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Watch: Foster's Beer Ad Raises Gay Red Flags


Foster's should probably rethink their ad campaign, because their latest advertisement has people wondering if the Australian beer company's endorsing homophobia.

The commercial in question, part of their "Good Call!" series, features a panicked man called the Foster's advice line on how to handle another male friend who wants sun screen advice. He's permitted to do so, say the beer-guzzling gurus, but only if he follows strict rules, like "no eye contact, eye contact, scented candles, power ballads, and do not apply if he’s wearing budgie smugglers," known here as a speedo.

When the friend in question appears, lo and behold, he's wearing "budgie smuggles" and told to change. Viewers on YouTube have wondered what message Foster's wants to sell, forcing the company to defend itself.

"The humor in our ad is derived from a particular set of circumstances where our character seeks advice from Brad & Dan – it plays on his perception of the awkwardness of the situation; and to the Aussie 'no worries' attitude to life," said a spokesman.

Though Foster's realizes a "small number" of people are offended, they're simply trying to provide a "funny and well meaning commercial." I'm not one to knee-jerk on commercials such as this, but I find very little funny or well meaning here.

Watch the commercial and tell me what you think, AFTER THE JUMP...

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  1. This isn't raising any ire.. sorry, this one's definitely a mole hill.

    Posted by: Davey | Mar 7, 2011 8:12:14 AM

  2. I thought it was funny and was not offended in the least. I love the Aussie humor.

    Posted by: Mike | Mar 7, 2011 8:12:31 AM

  3. Isn't this the same genre as the Avan Jogia piece: straight guys, deal with it? Except this one will be understood by more people.

    Posted by: Russell | Mar 7, 2011 8:18:35 AM

  4. I don't see anything wrong with a man wearing tiny Speedos. Women wear tiny bikinis to the beach all the time. If they can wear tiny swimsuits I don't see why men can't.

    We shouldn't be bowing to the sleazy straight male perception of things. Sleazy straight men want everything to be on their terms - ie women in tiny biknis OK, men in tiny Speedos not OK.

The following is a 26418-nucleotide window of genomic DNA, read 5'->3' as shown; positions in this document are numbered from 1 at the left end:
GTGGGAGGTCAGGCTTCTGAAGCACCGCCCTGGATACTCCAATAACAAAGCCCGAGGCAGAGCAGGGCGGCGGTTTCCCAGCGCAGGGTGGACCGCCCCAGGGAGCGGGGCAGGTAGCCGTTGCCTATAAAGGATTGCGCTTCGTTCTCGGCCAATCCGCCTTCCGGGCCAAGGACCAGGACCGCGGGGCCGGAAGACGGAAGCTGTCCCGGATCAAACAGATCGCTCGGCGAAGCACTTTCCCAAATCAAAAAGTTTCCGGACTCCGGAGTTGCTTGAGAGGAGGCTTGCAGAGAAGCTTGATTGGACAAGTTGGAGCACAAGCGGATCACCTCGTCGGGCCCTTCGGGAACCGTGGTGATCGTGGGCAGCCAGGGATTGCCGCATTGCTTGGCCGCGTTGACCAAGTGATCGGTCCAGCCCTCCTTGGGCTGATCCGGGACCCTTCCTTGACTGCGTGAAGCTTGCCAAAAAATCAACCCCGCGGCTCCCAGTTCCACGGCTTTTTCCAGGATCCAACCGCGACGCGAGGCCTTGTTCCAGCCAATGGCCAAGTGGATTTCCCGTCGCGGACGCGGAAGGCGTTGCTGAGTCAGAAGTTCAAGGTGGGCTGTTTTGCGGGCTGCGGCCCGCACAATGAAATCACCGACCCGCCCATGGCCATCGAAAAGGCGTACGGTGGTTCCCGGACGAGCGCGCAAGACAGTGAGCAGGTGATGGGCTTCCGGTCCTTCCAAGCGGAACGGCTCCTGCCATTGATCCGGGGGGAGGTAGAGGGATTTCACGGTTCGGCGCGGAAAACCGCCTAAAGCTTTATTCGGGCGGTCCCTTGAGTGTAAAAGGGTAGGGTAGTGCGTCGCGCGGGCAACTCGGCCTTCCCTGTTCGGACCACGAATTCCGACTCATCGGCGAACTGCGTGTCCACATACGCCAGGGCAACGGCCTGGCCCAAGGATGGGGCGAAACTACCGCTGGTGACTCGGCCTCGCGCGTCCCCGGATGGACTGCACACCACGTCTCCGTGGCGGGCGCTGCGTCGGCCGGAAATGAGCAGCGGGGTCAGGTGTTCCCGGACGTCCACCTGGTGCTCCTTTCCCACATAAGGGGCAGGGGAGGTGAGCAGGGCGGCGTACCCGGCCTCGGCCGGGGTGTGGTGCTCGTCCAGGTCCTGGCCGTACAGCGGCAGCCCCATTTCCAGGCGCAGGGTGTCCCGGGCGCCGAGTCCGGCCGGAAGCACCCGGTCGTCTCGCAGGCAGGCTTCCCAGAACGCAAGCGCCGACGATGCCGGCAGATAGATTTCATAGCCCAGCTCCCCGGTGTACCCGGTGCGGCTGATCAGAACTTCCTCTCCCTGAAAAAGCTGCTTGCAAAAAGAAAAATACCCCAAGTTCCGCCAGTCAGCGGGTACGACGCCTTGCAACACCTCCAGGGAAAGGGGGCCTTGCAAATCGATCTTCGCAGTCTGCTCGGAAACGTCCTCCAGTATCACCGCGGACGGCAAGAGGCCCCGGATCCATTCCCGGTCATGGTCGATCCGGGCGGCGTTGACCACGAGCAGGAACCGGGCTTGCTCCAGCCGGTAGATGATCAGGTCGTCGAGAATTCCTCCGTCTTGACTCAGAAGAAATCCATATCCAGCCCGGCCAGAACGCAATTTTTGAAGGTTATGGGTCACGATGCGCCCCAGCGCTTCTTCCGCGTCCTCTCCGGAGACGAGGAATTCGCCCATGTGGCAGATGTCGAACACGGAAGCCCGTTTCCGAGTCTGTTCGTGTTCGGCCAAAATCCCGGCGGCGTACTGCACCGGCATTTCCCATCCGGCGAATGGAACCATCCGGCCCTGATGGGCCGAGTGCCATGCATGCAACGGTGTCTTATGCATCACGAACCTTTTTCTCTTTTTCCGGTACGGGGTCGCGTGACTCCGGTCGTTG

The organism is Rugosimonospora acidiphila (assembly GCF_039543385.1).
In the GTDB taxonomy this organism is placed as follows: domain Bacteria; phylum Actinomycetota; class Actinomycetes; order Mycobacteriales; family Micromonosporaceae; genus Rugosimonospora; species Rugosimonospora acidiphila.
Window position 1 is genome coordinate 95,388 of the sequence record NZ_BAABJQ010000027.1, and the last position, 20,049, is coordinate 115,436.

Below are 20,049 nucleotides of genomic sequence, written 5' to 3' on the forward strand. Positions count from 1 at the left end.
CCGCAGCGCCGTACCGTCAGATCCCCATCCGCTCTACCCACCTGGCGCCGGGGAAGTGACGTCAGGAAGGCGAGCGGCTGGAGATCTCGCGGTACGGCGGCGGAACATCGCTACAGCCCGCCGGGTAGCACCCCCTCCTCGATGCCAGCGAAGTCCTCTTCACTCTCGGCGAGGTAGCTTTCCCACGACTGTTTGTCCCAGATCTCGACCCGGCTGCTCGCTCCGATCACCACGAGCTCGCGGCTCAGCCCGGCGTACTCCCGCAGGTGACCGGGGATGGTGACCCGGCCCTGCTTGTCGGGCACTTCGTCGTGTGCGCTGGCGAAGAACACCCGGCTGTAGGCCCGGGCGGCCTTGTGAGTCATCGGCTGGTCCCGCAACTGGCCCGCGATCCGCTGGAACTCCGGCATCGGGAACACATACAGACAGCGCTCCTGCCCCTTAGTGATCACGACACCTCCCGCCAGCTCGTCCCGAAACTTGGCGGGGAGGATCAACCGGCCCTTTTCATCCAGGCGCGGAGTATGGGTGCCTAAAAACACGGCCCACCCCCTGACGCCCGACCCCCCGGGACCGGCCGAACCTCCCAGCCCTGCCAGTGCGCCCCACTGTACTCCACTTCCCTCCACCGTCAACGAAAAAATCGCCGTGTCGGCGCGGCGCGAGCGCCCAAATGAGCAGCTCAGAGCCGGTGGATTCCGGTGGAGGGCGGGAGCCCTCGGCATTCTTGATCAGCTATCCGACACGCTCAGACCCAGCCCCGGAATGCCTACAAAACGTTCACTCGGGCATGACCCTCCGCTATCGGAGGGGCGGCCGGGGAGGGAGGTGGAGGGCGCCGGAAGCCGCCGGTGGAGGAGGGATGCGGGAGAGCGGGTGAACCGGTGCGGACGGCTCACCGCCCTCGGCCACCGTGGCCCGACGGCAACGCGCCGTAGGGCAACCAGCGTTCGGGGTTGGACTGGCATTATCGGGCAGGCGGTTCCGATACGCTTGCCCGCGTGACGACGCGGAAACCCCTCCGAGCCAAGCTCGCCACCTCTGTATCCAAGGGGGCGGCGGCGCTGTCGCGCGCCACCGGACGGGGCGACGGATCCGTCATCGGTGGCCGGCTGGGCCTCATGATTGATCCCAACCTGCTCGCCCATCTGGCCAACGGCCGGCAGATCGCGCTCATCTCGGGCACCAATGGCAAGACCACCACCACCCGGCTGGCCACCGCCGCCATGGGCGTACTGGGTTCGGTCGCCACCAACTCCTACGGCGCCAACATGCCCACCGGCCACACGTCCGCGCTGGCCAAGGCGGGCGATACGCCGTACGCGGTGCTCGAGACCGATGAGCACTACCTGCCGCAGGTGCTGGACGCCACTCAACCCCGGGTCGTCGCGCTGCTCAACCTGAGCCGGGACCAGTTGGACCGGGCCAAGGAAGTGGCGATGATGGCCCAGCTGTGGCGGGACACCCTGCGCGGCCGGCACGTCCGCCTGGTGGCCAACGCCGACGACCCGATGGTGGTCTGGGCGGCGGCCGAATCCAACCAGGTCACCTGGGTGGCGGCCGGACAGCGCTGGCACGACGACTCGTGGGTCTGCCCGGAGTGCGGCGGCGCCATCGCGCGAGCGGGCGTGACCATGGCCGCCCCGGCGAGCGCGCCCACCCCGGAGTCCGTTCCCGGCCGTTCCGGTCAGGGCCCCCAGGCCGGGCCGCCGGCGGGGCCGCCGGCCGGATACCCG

Posted by: brian | Mar 7, 2011 8:21:49 AM

  5. Obviously, Foster's wasn't intentionally trying to promote homophobia. But that's what comes across in the ad, even with it's cheeky humor and cute accents. The guy is absolutely paranoid that people are going to think he's gay if he rubs suntan lotion on his friend's back. Then the two advice guys tell him all the things he can do to make sure that he doesn't cross the "gay line".

    Posted by: David in Houston | Mar 7, 2011 8:21:54 AM

  6. It's like the "no homo" for beer.

    Posted by: WayneMPLS | Mar 7, 2011 8:28:03 AM

  7. Sorry guys, no offence at all. It will be the same if a commerical was targeted to a gay audiance. Imagine a set when your not very attractive neighbour wanted to have a beer with you. You ask a friend for advice and he tells you: Yes, but avoid eye contact, watch out if he locks the door and definitely he shouldn't be using lycra bike pants. Are all unhandsome neighbours to be angry with that? Are neighbours in general being angry and complain? No pals...

    Posted by: Pedro | Mar 7, 2011 8:41:07 AM

  8. Oh c'mon, this wasn't that bad. I was more alarmed by the term "budgie smugglers" and the fact that I could barely understand what they were saying.

    Posted by: Ioann | Mar 7, 2011 8:43:27 AM

  9. I think its a bit of a mole hill... but I also didnt think it was funny really. Stupid possibly.. cos after all, if its his mate, surely he already knows if hes straight or not. And he has to call these Fosters gurus to see if its okay? LOL Pathetic :) I know its an ad, but I just wish theyd made a bit more sense. Interesting that the guy calling up is a Brit, as is his mate, so presumably its a UK ad for Fosters cos I sure as hell dont know anyone here in Australia who drinks that crud :)

    Posted by: Steve | Mar 7, 2011 8:52:55 AM

  10. Honestly, I don't think it was all that funny, but not really offensive either.

    Posted by: KJ | Mar 7, 2011 9:01:12 AM

  11. I thought it was rather cheeky. Nothing offensive to this gay. Too bad the speedo boy doesn't fill out his suit more fully.